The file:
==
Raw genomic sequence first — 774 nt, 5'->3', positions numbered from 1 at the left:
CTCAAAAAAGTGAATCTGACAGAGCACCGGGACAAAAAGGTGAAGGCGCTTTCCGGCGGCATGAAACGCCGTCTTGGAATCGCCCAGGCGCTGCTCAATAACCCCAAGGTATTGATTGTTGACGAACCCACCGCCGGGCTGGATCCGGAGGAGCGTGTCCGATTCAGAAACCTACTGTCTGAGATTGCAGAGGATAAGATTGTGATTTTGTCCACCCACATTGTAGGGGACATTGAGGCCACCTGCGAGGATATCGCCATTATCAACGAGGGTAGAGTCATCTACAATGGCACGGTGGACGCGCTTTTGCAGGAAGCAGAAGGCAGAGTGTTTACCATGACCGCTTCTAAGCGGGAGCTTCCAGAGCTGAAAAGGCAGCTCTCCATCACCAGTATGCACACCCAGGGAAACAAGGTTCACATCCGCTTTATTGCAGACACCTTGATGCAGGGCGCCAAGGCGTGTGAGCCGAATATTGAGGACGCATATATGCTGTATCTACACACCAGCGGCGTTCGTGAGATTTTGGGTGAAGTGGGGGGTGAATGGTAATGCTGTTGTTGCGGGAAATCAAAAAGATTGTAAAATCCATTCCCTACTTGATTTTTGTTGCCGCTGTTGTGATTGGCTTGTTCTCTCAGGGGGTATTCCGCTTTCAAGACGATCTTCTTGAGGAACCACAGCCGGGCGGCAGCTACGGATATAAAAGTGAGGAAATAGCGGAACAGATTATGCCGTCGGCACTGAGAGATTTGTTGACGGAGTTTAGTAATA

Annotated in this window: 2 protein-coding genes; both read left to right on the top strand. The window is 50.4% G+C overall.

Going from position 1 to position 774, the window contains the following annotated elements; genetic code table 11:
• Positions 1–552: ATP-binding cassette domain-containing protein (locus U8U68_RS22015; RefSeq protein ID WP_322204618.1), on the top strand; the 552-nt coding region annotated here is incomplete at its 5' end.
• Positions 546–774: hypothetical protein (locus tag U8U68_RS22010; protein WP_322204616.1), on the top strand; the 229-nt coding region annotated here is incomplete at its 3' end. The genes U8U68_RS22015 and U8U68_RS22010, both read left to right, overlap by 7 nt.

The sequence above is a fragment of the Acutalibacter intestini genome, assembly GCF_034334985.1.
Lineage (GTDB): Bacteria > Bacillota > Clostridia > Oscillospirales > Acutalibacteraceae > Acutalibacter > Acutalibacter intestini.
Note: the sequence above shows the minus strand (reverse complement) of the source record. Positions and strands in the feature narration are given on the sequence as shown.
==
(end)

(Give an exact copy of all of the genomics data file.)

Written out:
Raw genomic sequence first — 774 nt, 5'->3', positions numbered from 1 at the left:
CTCAAAAAAGTGAATCTGACAGAGCACCGGGACAAAAAGGTGAAGGCGCTTTCCGGCGGCATGAAACGCCGTCTTGGAATCGCCCAGGCGCTGCTCAATAACCCCAAGGTATTGATTGTTGACGAACCCACCGCCGGGCTGGATCCGGAGGAGCGTGTCCGATTCAGAAACCTACTGTCTGAGATTGCAGAGGATAAGATTGTGATTTTGTCCACCCACATTGTAGGGGACATTGAGGCCACCTGCGAGGATATCGCCATTATCAACGAGGGTAGAGTCATCTACAATGGCACGGTGGACGCGCTTTTGCAGGAAGCAGAAGGCAGAGTGTTTACCATGACCGCTTCTAAGCGGGAGCTTCCAGAGCTGAAAAGGCAGCTCTCCATCACCAGTATGCACACCCAGGGAAACAAGGTTCACATCCGCTTTATTGCAGACACCTTGATGCAGGGCGCCAAGGCGTGTGAGCCGAATATTGAGGACGCATATATGCTGTATCTACACACCAGCGGCGTTCGTGAGATTTTGGGTGAAGTGGGGGGTGAATGGTAATGCTGTTGTTGCGGGAAATCAAAAAGATTGTAAAATCCATTCCCTACTTGATTTTTGTTGCCGCTGTTGTGATTGGCTTGTTCTCTCAGGGGGTATTCCGCTTTCAAGACGATCTTCTTGAGGAACCACAGCCGGGCGGCAGCTACGGATATAAAAGTGAGGAAATAGCGGAACAGATTATGCCGTCGGCACTGAGAGATTTGTTGACGGAGTTTAGTAATA

Annotated in this window: 2 protein-coding genes; both read left to right on the top strand. The window is 50.4% G+C overall.

Going from position 1 to position 774, the window contains the following annotated elements; genetic code table 11:
• Positions 1–552: ATP-binding cassette domain-containing protein (locus U8U68_RS22015; RefSeq protein ID WP_322204618.1), on the top strand; the 552-nt coding region annotated here is incomplete at its 5' end.
• Positions 546–774: hypothetical protein (locus tag U8U68_RS22010; protein WP_322204616.1), on the top strand; the 229-nt coding region annotated here is incomplete at its 3' end. The genes U8U68_RS22015 and U8U68_RS22010, both read left to right, overlap by 7 nt.

The sequence above is a fragment of the Acutalibacter intestini genome, assembly GCF_034334985.1.
Lineage (GTDB): Bacteria > Bacillota > Clostridia > Oscillospirales > Acutalibacteraceae > Acutalibacter > Acutalibacter intestini.
Note: the sequence above shows the minus strand (reverse complement) of the source record. Positions and strands in the feature narration are given on the sequence as shown.